ONE of the UK’s leading print on demand companies believes the service should be embraced by publishers wanting to drive down costs and lower their environmental footprint.
Prime, part of the Precision Proco Group, has cornered the market in its fully automated print on demand system which has been widely embraced by customers across a range of sectors.
And now the company believes it is a model that should be adopted by the publishing world, allowing it not just to produce the books it needs and to be able to restock quickly if needed but also to ship direct to the customer.
An estimated 77 million books are pulped each year in the UK alone and while in some cases this is recycled, a proportion is destroyed or discarded.
Jon Tolley, Chief Innovation Officer at Precision Proco Group, believes that wastage could be slashed with no adverse effects to the customer, by simply utliising what print on demand has to offer.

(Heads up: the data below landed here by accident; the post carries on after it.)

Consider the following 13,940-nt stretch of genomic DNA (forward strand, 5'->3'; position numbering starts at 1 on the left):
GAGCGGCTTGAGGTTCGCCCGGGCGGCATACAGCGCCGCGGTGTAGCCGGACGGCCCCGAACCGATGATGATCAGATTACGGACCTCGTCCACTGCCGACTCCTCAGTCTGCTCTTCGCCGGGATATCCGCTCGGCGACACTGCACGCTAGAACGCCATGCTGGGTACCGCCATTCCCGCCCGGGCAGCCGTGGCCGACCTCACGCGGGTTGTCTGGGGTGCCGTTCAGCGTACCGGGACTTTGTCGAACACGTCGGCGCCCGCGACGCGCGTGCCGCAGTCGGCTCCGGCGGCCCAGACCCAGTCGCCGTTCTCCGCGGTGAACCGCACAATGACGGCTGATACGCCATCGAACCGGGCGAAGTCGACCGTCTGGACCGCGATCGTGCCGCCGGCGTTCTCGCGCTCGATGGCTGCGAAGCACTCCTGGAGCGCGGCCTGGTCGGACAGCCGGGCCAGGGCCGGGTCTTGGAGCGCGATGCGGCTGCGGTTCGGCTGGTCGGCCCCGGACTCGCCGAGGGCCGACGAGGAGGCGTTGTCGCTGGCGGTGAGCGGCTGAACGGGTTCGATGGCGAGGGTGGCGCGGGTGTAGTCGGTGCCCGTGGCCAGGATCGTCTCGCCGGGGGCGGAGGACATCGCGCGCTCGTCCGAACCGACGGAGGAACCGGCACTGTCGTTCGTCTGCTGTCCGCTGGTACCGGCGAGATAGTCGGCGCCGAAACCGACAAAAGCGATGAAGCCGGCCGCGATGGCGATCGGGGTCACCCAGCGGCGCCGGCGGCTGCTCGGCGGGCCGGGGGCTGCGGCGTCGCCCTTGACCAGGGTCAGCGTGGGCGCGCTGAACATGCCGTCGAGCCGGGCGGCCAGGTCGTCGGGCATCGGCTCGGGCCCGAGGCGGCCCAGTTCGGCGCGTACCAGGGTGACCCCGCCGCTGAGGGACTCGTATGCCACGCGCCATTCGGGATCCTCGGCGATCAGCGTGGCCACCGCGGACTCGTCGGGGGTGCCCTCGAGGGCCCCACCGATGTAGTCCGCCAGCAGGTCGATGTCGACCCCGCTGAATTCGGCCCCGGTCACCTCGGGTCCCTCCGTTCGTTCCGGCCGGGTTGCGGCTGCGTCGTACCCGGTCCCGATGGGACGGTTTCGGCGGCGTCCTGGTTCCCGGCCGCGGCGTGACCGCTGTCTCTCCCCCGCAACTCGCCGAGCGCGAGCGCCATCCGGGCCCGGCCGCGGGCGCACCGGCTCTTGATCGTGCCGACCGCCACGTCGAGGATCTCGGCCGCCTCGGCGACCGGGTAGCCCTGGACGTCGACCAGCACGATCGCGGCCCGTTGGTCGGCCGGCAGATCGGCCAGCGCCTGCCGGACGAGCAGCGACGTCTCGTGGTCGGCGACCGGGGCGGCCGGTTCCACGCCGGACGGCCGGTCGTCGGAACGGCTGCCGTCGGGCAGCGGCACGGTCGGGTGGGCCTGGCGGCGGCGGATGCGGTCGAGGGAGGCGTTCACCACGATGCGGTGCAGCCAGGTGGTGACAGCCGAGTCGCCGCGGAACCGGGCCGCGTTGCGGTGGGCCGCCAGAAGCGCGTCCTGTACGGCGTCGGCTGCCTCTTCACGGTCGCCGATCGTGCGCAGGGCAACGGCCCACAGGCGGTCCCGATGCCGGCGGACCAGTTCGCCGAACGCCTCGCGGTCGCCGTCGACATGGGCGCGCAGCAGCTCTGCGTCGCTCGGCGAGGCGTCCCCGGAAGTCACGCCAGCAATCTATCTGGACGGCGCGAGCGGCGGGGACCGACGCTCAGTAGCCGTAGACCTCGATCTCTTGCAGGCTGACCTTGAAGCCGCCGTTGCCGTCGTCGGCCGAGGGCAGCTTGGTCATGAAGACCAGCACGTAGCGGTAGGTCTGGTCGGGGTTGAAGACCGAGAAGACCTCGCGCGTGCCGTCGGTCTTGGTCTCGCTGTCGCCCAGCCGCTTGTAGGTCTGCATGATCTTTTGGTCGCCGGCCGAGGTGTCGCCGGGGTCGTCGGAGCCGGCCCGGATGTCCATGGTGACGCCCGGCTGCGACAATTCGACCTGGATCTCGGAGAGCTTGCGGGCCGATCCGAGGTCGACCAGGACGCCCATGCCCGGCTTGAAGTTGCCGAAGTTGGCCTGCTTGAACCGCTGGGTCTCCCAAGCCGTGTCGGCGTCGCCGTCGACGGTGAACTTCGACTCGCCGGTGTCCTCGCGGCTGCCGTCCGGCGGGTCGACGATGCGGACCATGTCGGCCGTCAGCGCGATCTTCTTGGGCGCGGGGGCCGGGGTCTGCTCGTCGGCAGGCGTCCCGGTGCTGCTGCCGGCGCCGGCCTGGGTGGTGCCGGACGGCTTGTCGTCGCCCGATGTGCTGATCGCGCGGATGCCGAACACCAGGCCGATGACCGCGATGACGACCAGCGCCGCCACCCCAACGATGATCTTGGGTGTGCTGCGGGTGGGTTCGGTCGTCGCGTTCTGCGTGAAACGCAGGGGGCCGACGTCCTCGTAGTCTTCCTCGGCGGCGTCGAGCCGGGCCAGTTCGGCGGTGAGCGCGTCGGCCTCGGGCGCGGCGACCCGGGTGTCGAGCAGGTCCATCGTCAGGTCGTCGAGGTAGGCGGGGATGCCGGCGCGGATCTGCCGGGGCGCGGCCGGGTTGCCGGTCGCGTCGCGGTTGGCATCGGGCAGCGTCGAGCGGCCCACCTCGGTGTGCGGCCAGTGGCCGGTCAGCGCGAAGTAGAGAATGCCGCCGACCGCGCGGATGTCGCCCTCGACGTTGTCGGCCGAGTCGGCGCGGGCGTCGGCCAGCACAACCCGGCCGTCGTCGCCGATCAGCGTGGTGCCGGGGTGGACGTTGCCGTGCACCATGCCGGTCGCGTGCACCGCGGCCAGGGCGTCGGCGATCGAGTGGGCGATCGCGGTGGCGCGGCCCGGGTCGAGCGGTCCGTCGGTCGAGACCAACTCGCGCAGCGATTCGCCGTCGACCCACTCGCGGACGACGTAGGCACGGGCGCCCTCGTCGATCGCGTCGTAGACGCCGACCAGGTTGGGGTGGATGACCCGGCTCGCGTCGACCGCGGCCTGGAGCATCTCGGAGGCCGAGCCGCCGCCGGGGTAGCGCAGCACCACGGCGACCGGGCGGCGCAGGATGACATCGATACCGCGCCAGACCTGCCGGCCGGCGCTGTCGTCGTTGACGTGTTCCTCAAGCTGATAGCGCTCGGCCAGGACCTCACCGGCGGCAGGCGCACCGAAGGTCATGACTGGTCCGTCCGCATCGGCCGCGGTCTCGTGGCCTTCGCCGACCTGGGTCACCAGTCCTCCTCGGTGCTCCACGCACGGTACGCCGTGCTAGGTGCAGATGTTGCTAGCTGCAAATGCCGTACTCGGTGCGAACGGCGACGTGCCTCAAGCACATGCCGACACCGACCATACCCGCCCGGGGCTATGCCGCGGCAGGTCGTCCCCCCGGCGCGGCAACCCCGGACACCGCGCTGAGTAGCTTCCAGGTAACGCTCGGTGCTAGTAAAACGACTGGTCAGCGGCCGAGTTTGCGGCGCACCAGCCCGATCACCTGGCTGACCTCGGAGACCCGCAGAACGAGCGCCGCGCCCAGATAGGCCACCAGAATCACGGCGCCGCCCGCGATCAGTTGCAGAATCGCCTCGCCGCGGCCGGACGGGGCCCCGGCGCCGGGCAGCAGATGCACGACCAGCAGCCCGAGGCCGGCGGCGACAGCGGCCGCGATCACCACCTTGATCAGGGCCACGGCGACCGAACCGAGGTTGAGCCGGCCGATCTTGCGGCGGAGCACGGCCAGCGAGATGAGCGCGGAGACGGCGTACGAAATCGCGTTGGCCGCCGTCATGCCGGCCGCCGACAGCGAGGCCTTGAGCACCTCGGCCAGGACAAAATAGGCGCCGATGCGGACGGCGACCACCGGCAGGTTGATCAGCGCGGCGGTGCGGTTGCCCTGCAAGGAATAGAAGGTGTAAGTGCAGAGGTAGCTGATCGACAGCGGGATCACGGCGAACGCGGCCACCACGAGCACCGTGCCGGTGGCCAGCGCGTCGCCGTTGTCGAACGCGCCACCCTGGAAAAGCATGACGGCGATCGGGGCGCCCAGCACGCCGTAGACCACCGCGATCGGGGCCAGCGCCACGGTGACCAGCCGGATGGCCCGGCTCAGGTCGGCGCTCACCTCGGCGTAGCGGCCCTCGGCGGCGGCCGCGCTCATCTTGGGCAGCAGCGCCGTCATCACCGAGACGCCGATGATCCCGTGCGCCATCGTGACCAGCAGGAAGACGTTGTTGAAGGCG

“Despite being able to read on electronic devices, people still love and prefer the feeling of having a book in their hands,” said Jon.
“But there’s no doubt that every step of the production process has an environmental cost, particularly if the book ends up in a pulper because it hasn’t sold.
“By using digitalisation and technology it means there’s the opportunity to take a completely different approach, replacing the outdated print-to-projection model with a print-to-possibility mindset.”
Book publishers take a gamble on sales every time a book is brought to market, particularly if it is from a first time author with no real idea how it will be received.
“Using print on demand carries a far smaller financial risk, allowing publishers to print in smaller quantities, even with special embellishments to the cover or jacket, but with the option to quickly replenish that stock if it become a best seller,” said Jon.
Print on demand also bring the opportunity for publishers to cash in on front list and backlist titles, allowing them to be delivered to the reader.
“It means that there will never been a time when anyone has to stay out of print ever again,” added Jon.